A week ago, I wasn’t even sure I was going to be attending the New York Pops‘ celebration of Stephen Sondheim‘s 80th birthday. There was a possibility that I might be attending with my blog/twitter friend Kelly Cameron, who was covering the show for Broadway World. Then as the week progressed, I received an invite to the dress rehearsal the afternoon of the performance, an opportunity on which I pounced. I figured, if I couldn’t see the actual concert, I could at least have a chance to hear the selections. Kate Baldwin and Christiane Noll, in my estimation the two best actresses in a musical last season, were singing as well as Alexander Gemignani and Aaron Lazar. Singing legend Marilyn Maye was a very special guest artist, on hand to sing “I’m Still Here.” The NY Pops musical director and conductor is Steven Reineke. Choral support was provided by Essential Voices USA (under the direction of Judith Clurman).
There are few performing spaces that I would consider “pure” and Carnegie Hall is one of them. Every time I enter Stern Auditorium my breath is taken away. It’s so pristine and majestic, yet intimate. The acoustics are stunning, some of the best I’ve ever heard (I could clearly hear every instruction Reineke gave the orchestra while facing the stage wall). Since I was a guest and not a patron of the hall, I entered through the stage door and checked in with security. I was then let into the hall by way of the side entrance. The first ten or twelve rows were taped off, but we were allowed to sit anywhere behind that.
Unlike most dress rehearsals, this was not a formal run-through but a working rehearsal in mufti. The singers and players were in jeans and comfortable clothes. Reineke took to the podium and got things off to a start with the Overture from Merrily We Roll Along. While the sound man and stage manager worked out kinks with microphones, placing and monitor issues, Reineke stayed at his podium and led the rehearsal with patience and poise. He ran a smooth rehearsal; there was time for the orchestra to review its parts as well as the singers to fine tune their lyrics and minimalist staging. Songs were stopped and started and refinements were made.
My friend Lauren and I sat in awe as the actors, seemingly stress free, polished their material. It was a lot of work and I’m sure a lot of pressure to pull it all together for the evening show. Lauren is an actress and told me that the experience was beneficial for her to witness, almost like a master class in performance preparation.The invited dress audience was made up of friends of the performers and Carnegie Hall and we were all quite taken with them. The work session was obvious longer than the actual concert, but I was enraptured hearing many of the original arrangements and a plethora of selections from Company, Follies, Sunday in the Park with George, Sweeney Todd, A Little Night Music and Into the Woods. It was also lovely hearing “I Remember” from Evening Primrose as well as selections from Saturday Night. I was a little bummed there was nothing from Assassins or my beloved Pacific Overtures (the latter has been painfully overlooked in every one of these birthday concerts).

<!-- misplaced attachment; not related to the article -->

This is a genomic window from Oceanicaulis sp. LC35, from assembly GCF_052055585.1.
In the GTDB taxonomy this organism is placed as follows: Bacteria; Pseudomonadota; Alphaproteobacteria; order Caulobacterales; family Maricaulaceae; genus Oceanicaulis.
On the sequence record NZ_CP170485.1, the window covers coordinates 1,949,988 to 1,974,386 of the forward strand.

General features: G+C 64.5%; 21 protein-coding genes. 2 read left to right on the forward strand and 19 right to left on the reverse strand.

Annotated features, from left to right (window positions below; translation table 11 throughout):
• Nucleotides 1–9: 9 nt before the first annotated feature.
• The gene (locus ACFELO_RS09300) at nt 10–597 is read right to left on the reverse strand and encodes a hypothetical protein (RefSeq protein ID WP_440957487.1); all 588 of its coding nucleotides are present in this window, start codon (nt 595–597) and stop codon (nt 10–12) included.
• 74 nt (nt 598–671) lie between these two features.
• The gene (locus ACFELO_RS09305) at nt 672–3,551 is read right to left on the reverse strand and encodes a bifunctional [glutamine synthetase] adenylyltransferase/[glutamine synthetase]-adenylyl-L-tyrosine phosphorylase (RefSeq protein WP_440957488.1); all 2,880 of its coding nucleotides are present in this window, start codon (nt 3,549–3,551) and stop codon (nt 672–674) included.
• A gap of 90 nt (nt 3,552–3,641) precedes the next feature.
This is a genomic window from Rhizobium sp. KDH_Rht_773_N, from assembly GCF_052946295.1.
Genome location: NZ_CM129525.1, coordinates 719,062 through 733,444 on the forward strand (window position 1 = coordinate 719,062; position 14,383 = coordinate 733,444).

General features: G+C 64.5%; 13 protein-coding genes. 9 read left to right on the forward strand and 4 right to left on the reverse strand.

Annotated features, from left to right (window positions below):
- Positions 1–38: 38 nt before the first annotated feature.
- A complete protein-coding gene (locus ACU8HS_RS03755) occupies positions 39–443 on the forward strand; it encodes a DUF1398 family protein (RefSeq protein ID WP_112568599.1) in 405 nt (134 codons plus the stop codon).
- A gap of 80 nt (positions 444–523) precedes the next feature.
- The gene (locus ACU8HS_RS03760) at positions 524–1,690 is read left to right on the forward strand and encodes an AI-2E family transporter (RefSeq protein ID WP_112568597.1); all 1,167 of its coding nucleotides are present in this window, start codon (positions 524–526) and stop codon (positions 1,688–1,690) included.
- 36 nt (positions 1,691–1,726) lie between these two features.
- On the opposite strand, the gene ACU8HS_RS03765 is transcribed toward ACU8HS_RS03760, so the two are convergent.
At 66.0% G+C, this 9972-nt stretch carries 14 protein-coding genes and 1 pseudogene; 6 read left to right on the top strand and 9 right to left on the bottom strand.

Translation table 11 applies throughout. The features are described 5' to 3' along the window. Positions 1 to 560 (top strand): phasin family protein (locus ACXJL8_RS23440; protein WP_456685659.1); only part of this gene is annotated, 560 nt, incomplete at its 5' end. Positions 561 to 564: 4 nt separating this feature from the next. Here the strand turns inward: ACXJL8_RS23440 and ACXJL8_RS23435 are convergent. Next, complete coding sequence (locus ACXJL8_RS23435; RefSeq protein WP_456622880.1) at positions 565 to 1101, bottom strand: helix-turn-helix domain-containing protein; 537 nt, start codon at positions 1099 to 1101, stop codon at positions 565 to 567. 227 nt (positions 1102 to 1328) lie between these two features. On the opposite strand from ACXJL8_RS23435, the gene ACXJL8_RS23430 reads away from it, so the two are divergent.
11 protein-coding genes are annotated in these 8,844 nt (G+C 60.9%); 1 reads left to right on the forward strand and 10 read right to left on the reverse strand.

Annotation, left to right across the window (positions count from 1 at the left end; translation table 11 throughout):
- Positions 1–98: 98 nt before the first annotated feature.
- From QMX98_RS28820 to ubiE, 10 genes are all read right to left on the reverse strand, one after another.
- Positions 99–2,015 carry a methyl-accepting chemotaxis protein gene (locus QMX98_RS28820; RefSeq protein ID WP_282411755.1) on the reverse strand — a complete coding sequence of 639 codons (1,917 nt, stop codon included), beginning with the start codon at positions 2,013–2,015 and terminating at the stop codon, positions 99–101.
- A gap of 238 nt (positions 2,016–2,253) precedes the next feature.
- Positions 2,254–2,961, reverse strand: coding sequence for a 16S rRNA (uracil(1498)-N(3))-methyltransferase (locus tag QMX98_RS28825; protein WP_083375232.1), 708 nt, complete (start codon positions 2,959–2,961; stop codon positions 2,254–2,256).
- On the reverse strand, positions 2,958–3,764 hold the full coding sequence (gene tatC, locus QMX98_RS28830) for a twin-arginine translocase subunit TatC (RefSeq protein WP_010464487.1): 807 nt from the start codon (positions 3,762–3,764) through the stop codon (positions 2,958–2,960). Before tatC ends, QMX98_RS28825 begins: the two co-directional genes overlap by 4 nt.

For me, it was really a joy to hear the orchestrations. Many of the original arrangements were used (from Jonathan Tunick and Michael Starobin). There were some points where the orchestra ran through sections without the singer: I got to hear the final section of “Another Hundred People” and Reineke had the horn practice the final run for “A Weekend in the Country.” I got chills when when “Weekend” started. It was my first time hearing it live with those charts. It culminated gloriously when the Essential Voices stood in for the Liebslieders in the final section. I sat there in awe, silently screaming “Encore!” in my head. Another musical moment that has always stopped me in my tracks: the release toward the end of “Move On” – when I was in a production of Sunday, I made it a point to be backstage when that moment happened; it’s utterly thrilling every single time.
What I found out just before the rehearsal started was that I was also going to be at the sold out concert that evening (good thing I was well-dressed), so for me it was going to be interesting to see how it would turn out in actual performance. Kelly arranged it so that I would cover for her. Suddenly I was seated on the aisle in the parquet with lots of glorious Broadwayites and concertogers. In a matter of hours, here I was covering the event for Broadway World. There was a bit of deja vu, as I basically retraced my entire afternoon. It was theme and variation in the best tradition of Sondheim. It struck me as surreal and amusing at the same time. I also had a lovely chat with the woman next to me, whose son was singing with the Essential Voices and come down from Boston. (One of her fondest recollections was of the legendary Wall to Wall Sondheim Event in 2005; she and her son spent the entire day basking in Sondheim!) I’ll have more on the actual concert later…